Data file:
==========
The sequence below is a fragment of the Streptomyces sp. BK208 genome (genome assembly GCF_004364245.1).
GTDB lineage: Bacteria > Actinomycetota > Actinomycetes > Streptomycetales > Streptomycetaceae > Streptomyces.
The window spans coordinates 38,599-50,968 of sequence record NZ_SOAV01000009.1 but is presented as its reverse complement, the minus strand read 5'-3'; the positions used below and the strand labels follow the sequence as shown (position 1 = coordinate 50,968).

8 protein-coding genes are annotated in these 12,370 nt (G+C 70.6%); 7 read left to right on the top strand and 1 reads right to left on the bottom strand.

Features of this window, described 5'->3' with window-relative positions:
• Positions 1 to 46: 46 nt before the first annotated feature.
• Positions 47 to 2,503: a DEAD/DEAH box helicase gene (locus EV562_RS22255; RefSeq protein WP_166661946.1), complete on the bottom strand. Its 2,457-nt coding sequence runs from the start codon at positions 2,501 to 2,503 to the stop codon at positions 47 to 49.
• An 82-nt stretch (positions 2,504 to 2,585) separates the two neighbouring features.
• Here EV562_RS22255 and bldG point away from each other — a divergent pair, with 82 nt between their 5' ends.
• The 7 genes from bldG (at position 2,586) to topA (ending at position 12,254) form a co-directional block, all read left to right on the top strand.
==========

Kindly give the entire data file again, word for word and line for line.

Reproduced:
The sequence below is a fragment of the Streptomyces sp. BK208 genome (genome assembly GCF_004364245.1).
GTDB lineage: Bacteria > Actinomycetota > Actinomycetes > Streptomycetales > Streptomycetaceae > Streptomyces.
The window spans coordinates 38,599-50,968 of sequence record NZ_SOAV01000009.1 but is presented as its reverse complement, the minus strand read 5'-3'; the positions used below and the strand labels follow the sequence as shown (position 1 = coordinate 50,968).

8 protein-coding genes are annotated in these 12,370 nt (G+C 70.6%); 7 read left to right on the top strand and 1 reads right to left on the bottom strand.

Features of this window, described 5'->3' with window-relative positions:
• Positions 1 to 46: 46 nt before the first annotated feature.
• Positions 47 to 2,503: a DEAD/DEAH box helicase gene (locus EV562_RS22255; RefSeq protein WP_166661946.1), complete on the bottom strand. Its 2,457-nt coding sequence runs from the start codon at positions 2,501 to 2,503 to the stop codon at positions 47 to 49.
• An 82-nt stretch (positions 2,504 to 2,585) separates the two neighbouring features.
• Here EV562_RS22255 and bldG point away from each other — a divergent pair, with 82 nt between their 5' ends.
• The 7 genes from bldG (at position 2,586) to topA (ending at position 12,254) form a co-directional block, all read left to right on the top strand.